Factor Increasing The Risk Of Stillbirth – Part 1 of 3
Factor Increasing The Risk Of Stillbirth. Women who catnap on their backs in the later months of pregnancy may have a relatively higher risk of stillbirth if they already have other risk factors, a changed study suggests. Experts stressed that the findings do not prove that sleep position itself affects stillbirth risk. “We should be cautious in interpreting the results,” said Dr George Saade, maestro of maternal-fetal medicine at the University of Texas Medical Branch at Galveston. “We can’t conclude that sleeping on the back causes stillbirth, or that sleeping on your side will prevent it,” said Saade, who was not snarled in the study.
It is, however, plausible that back-sleeping could contribute. Lying on the back can exacerbate sleep apnea, where breathing repeatedly stops and starts throughout the night, and if a fetus is already vulnerable, that reduced oxygen stream could conceivably boost the odds of stillbirth. Dr Adrienne Gordon, the lead researcher on the study, agreed that if sleep position contributes to stillbirth, it would probably be only if other risk factors are present, such as impaired swelling of the fetus.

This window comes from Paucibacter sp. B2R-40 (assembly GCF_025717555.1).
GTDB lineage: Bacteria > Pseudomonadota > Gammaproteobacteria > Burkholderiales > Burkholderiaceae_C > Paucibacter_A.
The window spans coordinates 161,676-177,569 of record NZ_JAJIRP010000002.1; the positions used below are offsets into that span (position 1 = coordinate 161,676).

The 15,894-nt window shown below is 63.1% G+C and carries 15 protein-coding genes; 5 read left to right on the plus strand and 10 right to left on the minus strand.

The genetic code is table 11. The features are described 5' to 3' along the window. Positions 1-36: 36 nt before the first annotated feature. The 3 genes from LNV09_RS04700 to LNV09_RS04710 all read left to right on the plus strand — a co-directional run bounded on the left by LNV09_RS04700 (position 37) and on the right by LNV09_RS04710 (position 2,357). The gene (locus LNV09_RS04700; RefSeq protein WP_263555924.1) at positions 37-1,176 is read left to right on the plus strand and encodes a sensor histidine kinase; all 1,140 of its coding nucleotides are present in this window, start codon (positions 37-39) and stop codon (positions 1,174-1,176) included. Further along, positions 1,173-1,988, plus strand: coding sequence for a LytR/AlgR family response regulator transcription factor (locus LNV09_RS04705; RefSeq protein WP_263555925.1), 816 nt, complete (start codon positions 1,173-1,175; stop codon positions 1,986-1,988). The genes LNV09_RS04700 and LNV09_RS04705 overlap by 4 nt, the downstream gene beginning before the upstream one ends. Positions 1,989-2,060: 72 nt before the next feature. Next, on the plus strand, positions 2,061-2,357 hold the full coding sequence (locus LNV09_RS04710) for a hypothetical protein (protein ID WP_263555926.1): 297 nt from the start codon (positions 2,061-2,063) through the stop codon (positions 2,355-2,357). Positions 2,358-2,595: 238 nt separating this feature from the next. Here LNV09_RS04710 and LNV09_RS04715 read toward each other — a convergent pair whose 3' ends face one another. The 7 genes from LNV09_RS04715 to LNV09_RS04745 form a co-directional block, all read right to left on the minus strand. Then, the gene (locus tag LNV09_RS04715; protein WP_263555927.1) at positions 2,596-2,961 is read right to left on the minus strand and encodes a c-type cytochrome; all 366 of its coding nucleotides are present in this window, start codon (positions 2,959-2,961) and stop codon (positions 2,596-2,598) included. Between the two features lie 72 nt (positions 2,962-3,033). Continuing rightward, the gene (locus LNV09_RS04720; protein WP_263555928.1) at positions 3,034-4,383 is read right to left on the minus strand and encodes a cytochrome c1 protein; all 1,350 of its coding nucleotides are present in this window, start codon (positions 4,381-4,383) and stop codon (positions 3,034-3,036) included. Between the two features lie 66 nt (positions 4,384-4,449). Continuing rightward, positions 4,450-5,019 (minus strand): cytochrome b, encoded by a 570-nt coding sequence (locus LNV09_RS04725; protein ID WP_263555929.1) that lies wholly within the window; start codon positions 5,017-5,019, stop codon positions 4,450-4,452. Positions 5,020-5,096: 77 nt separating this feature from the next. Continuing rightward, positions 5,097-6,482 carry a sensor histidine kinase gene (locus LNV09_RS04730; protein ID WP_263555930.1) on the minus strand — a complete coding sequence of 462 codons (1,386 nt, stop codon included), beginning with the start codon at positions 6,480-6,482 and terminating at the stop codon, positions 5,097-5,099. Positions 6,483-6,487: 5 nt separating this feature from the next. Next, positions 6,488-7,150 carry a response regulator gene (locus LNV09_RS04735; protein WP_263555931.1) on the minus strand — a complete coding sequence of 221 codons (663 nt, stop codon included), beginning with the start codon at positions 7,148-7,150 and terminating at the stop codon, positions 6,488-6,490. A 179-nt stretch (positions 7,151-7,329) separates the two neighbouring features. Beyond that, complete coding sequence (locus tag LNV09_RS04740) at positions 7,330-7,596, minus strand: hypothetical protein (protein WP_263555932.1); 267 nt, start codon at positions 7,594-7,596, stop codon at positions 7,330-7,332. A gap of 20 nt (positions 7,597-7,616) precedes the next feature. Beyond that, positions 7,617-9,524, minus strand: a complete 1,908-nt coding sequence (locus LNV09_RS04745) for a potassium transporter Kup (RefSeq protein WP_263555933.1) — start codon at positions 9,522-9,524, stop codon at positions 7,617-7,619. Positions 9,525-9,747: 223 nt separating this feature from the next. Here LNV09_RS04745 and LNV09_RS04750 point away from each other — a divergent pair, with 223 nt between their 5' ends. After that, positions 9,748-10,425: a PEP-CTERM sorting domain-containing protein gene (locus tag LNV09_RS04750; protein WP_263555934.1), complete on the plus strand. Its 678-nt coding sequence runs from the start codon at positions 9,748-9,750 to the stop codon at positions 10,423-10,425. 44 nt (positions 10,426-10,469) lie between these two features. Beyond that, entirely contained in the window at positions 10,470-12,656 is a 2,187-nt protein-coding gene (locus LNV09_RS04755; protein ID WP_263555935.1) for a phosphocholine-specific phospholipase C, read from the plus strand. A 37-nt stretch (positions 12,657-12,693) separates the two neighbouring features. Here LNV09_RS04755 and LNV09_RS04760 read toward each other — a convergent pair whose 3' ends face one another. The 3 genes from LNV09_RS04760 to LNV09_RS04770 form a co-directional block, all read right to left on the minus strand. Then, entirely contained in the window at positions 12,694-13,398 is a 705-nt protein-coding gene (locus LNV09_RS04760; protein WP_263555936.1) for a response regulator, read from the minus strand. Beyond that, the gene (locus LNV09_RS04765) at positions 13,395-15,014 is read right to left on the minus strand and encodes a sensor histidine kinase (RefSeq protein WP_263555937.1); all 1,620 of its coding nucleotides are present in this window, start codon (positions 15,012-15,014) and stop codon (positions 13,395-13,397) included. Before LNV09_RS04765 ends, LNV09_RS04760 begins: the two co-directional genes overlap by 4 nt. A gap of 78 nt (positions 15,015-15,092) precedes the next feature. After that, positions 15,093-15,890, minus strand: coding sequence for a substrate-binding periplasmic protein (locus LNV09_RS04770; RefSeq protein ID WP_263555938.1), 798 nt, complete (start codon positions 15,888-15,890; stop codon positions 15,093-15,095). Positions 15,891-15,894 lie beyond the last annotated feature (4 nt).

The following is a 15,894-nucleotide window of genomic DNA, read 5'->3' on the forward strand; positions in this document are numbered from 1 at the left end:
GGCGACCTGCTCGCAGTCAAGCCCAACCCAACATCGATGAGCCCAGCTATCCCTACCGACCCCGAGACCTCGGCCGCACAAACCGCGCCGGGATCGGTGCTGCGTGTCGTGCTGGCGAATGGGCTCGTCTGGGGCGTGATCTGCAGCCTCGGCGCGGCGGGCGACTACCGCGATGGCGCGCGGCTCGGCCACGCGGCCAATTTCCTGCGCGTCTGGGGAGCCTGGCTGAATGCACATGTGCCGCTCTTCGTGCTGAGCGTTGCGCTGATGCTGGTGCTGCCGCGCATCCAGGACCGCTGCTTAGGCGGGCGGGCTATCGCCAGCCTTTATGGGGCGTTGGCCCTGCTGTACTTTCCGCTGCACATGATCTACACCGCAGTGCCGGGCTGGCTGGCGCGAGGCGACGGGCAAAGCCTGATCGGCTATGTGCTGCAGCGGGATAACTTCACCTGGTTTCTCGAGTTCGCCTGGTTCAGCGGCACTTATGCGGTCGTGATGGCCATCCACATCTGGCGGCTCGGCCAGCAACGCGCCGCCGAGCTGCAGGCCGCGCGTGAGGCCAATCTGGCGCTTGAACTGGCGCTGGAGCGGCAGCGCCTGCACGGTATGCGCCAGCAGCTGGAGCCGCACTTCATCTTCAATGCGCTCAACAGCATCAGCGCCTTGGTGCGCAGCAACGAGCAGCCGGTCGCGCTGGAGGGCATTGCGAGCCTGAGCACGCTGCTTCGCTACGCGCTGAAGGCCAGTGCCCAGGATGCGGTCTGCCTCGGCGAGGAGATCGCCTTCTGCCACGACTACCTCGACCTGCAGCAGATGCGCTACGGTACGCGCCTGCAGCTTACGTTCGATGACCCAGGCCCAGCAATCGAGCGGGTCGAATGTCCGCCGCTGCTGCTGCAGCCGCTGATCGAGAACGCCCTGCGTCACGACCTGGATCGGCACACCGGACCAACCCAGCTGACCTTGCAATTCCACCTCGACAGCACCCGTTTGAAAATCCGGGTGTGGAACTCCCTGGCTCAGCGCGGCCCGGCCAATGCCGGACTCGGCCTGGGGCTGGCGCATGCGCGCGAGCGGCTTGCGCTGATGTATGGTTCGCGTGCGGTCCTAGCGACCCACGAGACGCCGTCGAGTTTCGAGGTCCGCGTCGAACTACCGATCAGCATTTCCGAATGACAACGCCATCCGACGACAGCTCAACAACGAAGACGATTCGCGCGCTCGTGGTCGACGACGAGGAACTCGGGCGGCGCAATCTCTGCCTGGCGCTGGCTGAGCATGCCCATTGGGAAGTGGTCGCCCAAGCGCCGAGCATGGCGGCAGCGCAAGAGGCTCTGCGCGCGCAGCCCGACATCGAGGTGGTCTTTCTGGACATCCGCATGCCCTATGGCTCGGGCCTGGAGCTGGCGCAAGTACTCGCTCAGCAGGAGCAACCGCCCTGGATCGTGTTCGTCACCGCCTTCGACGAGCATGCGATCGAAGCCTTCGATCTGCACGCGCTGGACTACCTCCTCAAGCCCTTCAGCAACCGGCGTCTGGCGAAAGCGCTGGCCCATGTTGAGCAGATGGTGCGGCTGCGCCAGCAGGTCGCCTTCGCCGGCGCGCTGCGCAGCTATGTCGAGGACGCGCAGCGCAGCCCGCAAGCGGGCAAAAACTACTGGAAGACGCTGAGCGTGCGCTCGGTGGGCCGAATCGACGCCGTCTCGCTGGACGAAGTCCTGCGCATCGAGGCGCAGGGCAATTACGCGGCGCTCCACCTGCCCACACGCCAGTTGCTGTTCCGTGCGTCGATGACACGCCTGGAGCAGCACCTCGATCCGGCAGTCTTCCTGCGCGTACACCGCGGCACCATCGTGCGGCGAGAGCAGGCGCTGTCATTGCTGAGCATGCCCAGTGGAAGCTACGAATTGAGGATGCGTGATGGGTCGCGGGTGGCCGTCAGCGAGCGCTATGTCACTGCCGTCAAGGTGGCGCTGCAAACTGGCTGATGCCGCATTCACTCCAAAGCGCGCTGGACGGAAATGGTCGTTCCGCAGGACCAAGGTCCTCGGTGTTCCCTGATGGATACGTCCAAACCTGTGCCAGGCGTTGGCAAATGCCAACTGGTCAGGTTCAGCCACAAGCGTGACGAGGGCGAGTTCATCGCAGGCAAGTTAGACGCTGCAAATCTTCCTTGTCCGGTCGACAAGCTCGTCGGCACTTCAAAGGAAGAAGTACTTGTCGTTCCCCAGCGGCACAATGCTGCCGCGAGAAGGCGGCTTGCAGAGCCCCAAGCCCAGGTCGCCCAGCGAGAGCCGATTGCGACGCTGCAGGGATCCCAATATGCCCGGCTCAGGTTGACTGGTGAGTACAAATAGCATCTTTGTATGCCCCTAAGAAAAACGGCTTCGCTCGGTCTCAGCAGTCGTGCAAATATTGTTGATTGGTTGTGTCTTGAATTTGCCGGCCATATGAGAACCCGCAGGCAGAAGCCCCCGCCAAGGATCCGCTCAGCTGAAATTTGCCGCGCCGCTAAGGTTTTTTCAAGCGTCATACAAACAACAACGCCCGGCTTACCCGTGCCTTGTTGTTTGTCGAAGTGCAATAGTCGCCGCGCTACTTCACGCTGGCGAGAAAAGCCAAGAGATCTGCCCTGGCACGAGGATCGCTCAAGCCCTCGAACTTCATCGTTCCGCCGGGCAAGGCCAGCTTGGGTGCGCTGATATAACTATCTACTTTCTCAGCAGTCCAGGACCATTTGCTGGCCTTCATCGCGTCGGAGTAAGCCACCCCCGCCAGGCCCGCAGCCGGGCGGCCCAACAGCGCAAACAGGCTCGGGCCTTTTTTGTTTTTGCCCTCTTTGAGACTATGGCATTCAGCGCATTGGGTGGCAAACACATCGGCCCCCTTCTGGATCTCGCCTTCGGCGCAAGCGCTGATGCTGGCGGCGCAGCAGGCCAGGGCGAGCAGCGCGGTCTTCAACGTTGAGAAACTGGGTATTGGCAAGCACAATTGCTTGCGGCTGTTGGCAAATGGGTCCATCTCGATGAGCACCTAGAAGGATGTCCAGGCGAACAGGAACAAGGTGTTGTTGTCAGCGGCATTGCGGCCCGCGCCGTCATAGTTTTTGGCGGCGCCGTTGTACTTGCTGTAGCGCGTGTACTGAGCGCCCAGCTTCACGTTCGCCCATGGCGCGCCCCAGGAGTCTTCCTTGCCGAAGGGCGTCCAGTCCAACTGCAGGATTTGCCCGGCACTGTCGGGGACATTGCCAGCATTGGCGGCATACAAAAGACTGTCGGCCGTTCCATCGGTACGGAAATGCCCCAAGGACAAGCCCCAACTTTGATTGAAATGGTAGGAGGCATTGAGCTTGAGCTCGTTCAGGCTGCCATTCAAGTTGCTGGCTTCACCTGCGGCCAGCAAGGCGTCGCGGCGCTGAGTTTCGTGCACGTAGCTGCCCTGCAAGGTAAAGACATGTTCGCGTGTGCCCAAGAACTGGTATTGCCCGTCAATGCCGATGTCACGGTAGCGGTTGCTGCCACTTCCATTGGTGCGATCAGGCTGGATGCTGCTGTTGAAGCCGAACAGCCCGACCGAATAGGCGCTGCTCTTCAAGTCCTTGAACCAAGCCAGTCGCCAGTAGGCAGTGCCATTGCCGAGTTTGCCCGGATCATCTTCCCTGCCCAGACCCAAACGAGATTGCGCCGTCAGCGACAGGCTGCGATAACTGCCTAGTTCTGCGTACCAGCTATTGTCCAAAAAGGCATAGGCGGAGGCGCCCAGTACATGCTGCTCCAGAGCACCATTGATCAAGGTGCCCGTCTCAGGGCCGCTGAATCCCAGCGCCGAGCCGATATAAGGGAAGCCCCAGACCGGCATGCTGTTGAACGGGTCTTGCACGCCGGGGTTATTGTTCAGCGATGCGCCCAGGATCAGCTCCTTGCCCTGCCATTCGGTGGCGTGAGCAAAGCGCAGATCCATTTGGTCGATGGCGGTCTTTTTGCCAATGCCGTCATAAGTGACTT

And “Stillbirth is much more complicated than one risk factor,” said Gordon, a neonatologist at Royal Prince Alfred Hospital in Sydney, Australia. But if sleep position does matter that would be powerful because it can be changed. Stillbirth refers to a pregnancy loss after the 20th week. According to the March of Dimes, about one in 160 pregnancies ends in stillbirth – with birth defects, poor fetal enlargement and problems with the placenta among the causes.